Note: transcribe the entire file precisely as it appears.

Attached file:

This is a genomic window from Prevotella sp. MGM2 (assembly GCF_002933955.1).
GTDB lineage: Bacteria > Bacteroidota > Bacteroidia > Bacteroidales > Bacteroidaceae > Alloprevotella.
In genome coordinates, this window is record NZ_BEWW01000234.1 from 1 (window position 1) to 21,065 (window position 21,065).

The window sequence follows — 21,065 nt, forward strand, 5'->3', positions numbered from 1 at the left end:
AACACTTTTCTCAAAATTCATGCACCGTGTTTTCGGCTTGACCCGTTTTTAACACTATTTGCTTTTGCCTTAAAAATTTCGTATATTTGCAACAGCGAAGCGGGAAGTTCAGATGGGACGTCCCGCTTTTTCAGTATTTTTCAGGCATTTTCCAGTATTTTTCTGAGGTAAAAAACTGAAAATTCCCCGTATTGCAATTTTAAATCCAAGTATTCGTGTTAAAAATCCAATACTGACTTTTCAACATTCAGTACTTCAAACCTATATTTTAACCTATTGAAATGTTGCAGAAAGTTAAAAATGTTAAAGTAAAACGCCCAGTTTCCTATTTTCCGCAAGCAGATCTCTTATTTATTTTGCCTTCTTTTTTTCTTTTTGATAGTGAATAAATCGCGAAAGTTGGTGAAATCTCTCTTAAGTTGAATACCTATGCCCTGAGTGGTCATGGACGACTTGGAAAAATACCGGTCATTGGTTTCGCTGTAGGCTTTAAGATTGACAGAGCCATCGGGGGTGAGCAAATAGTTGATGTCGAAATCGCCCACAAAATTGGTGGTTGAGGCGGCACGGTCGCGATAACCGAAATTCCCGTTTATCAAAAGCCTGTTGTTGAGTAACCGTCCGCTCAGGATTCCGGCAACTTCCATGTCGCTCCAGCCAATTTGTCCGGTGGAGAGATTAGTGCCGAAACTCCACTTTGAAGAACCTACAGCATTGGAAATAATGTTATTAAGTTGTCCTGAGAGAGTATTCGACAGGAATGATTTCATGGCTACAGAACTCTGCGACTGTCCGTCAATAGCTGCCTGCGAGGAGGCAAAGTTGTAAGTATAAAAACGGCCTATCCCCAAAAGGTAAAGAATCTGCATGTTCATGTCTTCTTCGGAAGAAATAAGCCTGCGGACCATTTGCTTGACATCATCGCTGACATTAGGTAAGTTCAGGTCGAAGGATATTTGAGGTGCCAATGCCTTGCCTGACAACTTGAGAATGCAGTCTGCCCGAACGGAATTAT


This is a genomic window from Prevotella sp. MGM2 (assembly GCF_002933955.1).
GTDB lineage: Bacteria > Bacteroidota > Bacteroidia > Bacteroidales > Bacteroidaceae > Alloprevotella.
In genome coordinates, this window is record NZ_BEWW01000234.1 from 1 (window position 1) to 21,065 (window position 21,065).

The window sequence follows — 21,065 nt, forward strand, 5'->3', positions numbered from 1 at the left end:
AACACTTTTCTCAAAATTCATGCACCGTGTTTTCGGCTTGACCCGTTTTTAACACTATTTGCTTTTGCCTTAAAAATTTCGTATATTTGCAACAGCGAAGCGGGAAGTTCAGATGGGACGTCCCGCTTTTTCAGTATTTTTCAGGCATTTTCCAGTATTTTTCTGAGGTAAAAAACTGAAAATTCCCCGTATTGCAATTTTAAATCCAAGTATTCGTGTTAAAAATCCAATACTGACTTTTCAACATTCAGTACTTCAAACCTATATTTTAACCTATTGAAATGTTGCAGAAAGTTAAAAATGTTAAAGTAAAACGCCCAGTTTCCTATTTTCCGCAAGCAGATCTCTTATTTATTTTGCCTTCTTTTTTTCTTTTTGATAGTGAATAAATCGCGAAAGTTGGTGAAATCTCTCTTAAGTTGAATACCTATGCCCTGAGTGGTCATGGACGACTTGGAAAAATACCGGTCATTGGTTTCGCTGTAGGCTTTAAGATTGACAGAGCCATCGGGGGTGAGCAAATAGTTGATGTCGAAATCGCCCACAAAATTGGTGGTTGAGGCGGCACGGTCGCGATAACCGAAATTCCCGTTTATCAAAAGCCTGTTGTTGAGTAACCGTCCGCTCAGGATTCCGGCAACTTCCATGTCGCTCCAGCCAATTTGTCCGGTGGAGAGATTAGTGCCGAAACTCCACTTTGAAGAACCTACAGCATTGGAAATAATGTTATTAAGTTGTCCTGAGAGAGTATTCGACAGGAATGATTTCATGGCTACAGAACTCTGCGACTGTCCGTCAATAGCTGCCTGCGAGGAGGCAAAGTTGTAAGTATAAAAACGGCCTATCCCCAAAAGGTAAAGAATCTGCATGTTCATGTCTTCTTCGGAAGAAATAAGCCTGCGGACCATTTGCTTGACATCATCGCTGACATTAGGTAAGTTCAGGTCGAAGGATATTTGAGGTGCCAATGCCTTGCCTGACAACTTGAGAATGCAGTCTGCCCGAACGGAATTAT